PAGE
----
Please join in the discussion with my Guest Today; Author Mark Stone
Violence in Literature: When is enough, enough?
Lions and tigers and gore, oh my!
This is a subject near and dear to my heart. Considering that my own work has enough violence to quell the bloodlust of Tarantino fans everywhere, it’s a good question and a very simple one. So let’s start this thing off with a bang (okay, pun intended).
Cast your mind back to, oh, let’s say….2500 years ago. Ancient Greece, home of the cool looking outfits called chitons and peplos. When men were men and women were tired of all the spear flinging and sword swinging. It was the time of the blind genius poet Homer and his creation of the two of the greatest literary achievements known to the Western World, The Odyssey and the Iliad. Good times had by several.
You see, those two works not only shaped the very foundation, the essence, of literature as we know it, but they were, are, two of the most blood soaked, violent, hard-core, no-nonsense books in literary history. For those of you who haven’t enjoyed them, trust me…when Homer describes a spear tearing loose a warrior’s diaphragm when pulled out, it’s a tad disconcerting and probably not suited for children under 13. Or many adults, for that matter. Is it too much, though? Is the description of blood, bone and brains splattering the landscape gratuitous? Not according to English Profs the world over. They say that those two works, admittedly filled with descriptions of brutal battles, cannibalism, and horror, have touched us even to this day.
Take Bill Shakespeare. Arguably the greatest playwright ever. Sword fights, bloodletting, betrayal, drowning, mutilation, poisoning and suicide. Wow…and that’s just in Hamlet! Hang on, it gets better…head on over to Macbeth, Julius Caesar, Romeo and Juliet and Henry V (to name but a few); talk about a cornucopia of blood and gore soaking the pages! But all that violence was carefully camouflaged behind flowery iambic pentameter that had Lit Majors the world over scratching their heads in puzzlement. I ask you, however, did old Bill go overboard with the violence, even in his romances? If so, when do we say enough? When do the pages become so slick with human-juice that we just have to put the book down so we can barf day-glo?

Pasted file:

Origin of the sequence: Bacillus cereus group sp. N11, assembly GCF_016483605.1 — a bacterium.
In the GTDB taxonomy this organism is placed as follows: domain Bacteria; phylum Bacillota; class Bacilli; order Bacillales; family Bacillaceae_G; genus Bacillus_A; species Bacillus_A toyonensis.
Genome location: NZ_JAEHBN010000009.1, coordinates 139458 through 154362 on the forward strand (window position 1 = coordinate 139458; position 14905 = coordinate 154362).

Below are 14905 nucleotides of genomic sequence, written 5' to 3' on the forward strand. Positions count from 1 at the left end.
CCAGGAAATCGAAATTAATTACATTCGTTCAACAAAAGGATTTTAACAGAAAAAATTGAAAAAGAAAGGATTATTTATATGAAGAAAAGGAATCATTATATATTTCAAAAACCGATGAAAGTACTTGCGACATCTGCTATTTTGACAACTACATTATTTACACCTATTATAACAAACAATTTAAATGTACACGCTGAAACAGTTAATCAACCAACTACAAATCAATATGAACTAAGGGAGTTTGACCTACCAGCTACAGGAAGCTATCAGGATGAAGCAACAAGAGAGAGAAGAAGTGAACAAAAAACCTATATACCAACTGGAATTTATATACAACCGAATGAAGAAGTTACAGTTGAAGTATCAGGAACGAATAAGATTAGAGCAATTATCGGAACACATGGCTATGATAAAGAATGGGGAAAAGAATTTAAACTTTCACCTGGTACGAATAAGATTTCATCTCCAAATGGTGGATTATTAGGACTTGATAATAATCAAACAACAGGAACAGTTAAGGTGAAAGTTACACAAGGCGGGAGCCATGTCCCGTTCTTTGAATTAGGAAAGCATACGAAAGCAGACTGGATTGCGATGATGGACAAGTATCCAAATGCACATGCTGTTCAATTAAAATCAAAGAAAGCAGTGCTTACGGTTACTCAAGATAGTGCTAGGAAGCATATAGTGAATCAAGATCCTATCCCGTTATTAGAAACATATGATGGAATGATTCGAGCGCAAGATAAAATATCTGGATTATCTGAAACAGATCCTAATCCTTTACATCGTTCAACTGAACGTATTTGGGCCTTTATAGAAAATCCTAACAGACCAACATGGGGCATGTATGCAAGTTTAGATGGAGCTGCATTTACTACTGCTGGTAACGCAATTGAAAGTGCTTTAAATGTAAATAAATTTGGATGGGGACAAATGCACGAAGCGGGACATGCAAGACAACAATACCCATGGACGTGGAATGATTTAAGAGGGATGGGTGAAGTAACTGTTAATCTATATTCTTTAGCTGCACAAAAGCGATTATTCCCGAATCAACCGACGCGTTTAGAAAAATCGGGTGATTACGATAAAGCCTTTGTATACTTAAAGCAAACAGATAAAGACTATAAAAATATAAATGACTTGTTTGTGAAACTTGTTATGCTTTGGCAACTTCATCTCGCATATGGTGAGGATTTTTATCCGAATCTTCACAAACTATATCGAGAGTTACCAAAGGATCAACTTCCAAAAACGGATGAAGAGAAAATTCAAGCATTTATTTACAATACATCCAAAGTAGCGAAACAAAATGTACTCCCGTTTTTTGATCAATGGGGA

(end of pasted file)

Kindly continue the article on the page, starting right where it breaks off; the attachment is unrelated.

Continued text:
Here are the nuts and bolts of the matter as I see them: It is merely a matter of taste, not boilerplate judgment or law…that’s it, no shit, Kemosabbes.
Does that sound like a cop-out? Of course it does…but it’s not. Really. Consider this, if the whole world thought that stomping on frogs was an artistic endeavor, then it would be so. If people believed that bulimia was merely an expression of appreciation for a fine meal, then it would be so. It is called perceptual reality; the universe exists only because we perceive it does. Funky, huh?
Some people dig porn and, hey, who am I to judge? To some it’s art and a form of expression that enlightens and empowers. For me, not so much, but that’s my hang up. Some people find professional wrestling exciting and downright fun. Once again, for me not so much. I perceive, therefore the world is what I think it is.
At any given time we can put down the book we are reading and say, “I don’t like it.” The opinions of all those authors out there (myself included) don’t really matter, not one whit. What matters is YOU…you and what you judge to be important in your life. If the violence in the book, magazine, article…whatever…is too much, put it down and go play with your kids, or go play with yourself, hell…just go out and play. Have a good time. You are the judge of what is enough, not us scribblers.
As for me, I’m going to keep writing books so violent they make Reservoir Dogs look like Mr. Magoo.